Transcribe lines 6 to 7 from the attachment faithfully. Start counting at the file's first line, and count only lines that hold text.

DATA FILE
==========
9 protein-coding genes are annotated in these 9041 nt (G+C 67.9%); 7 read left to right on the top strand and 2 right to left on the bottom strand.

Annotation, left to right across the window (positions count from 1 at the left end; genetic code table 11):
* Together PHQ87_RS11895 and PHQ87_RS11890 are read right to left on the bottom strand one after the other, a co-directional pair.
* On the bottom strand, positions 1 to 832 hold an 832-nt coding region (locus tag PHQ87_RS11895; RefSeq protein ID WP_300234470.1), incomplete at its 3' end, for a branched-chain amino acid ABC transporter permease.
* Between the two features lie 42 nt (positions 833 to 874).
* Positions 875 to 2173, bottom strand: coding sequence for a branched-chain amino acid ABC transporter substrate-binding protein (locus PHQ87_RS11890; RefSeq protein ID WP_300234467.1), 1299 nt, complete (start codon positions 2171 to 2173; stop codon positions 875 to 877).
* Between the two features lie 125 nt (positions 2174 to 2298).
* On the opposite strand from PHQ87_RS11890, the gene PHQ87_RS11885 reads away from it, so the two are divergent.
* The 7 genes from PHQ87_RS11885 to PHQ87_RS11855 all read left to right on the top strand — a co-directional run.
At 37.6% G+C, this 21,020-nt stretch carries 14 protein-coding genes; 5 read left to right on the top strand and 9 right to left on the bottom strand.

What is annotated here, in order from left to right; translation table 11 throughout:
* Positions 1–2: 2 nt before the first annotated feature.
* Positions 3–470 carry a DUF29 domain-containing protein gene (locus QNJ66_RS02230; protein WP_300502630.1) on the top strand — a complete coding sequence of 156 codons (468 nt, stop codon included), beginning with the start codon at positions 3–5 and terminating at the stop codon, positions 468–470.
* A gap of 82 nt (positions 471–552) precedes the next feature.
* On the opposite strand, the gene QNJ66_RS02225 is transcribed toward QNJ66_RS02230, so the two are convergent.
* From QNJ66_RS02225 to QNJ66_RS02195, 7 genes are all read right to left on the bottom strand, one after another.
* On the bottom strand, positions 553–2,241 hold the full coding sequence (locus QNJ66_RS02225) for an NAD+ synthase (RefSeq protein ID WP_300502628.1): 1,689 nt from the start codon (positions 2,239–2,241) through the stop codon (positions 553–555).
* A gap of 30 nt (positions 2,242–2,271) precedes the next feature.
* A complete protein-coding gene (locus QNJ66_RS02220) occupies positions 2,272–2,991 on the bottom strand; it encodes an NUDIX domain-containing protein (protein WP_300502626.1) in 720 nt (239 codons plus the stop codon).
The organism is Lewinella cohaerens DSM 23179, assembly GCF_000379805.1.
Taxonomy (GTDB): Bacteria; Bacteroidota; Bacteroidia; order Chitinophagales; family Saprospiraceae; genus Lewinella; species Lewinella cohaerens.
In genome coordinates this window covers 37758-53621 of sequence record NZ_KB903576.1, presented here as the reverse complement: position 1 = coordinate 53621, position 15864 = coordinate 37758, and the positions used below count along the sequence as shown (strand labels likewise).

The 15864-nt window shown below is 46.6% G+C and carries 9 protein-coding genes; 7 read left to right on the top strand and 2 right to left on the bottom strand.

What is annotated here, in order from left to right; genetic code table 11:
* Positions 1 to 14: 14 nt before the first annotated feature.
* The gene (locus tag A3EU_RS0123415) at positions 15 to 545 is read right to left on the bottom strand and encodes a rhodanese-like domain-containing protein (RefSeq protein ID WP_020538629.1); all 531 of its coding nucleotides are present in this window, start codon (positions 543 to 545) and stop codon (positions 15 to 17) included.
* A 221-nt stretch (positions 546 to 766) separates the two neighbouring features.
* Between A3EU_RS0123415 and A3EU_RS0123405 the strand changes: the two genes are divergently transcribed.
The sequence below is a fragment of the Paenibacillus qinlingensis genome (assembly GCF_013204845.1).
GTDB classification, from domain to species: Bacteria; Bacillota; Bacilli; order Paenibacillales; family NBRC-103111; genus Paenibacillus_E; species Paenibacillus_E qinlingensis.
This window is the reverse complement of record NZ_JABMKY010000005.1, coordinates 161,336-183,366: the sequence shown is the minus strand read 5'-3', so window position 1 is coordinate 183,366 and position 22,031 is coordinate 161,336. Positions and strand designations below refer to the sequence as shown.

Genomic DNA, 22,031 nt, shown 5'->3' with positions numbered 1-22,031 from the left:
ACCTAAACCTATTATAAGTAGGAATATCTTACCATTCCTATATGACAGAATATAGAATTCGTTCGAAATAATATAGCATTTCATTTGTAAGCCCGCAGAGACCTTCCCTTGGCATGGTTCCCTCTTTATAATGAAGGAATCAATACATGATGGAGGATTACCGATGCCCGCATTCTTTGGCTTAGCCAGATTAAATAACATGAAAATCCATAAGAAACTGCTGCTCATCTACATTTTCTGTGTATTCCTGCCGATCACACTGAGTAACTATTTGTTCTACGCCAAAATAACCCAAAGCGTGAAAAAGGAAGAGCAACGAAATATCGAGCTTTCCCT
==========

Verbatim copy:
* Positions 875 to 2173, bottom strand: coding sequence for a branched-chain amino acid ABC transporter substrate-binding protein (locus PHQ87_RS11890; RefSeq protein ID WP_300234467.1), 1299 nt, complete (start codon positions 2171 to 2173; stop codon positions 875 to 877).
* Between the two features lie 125 nt (positions 2174 to 2298).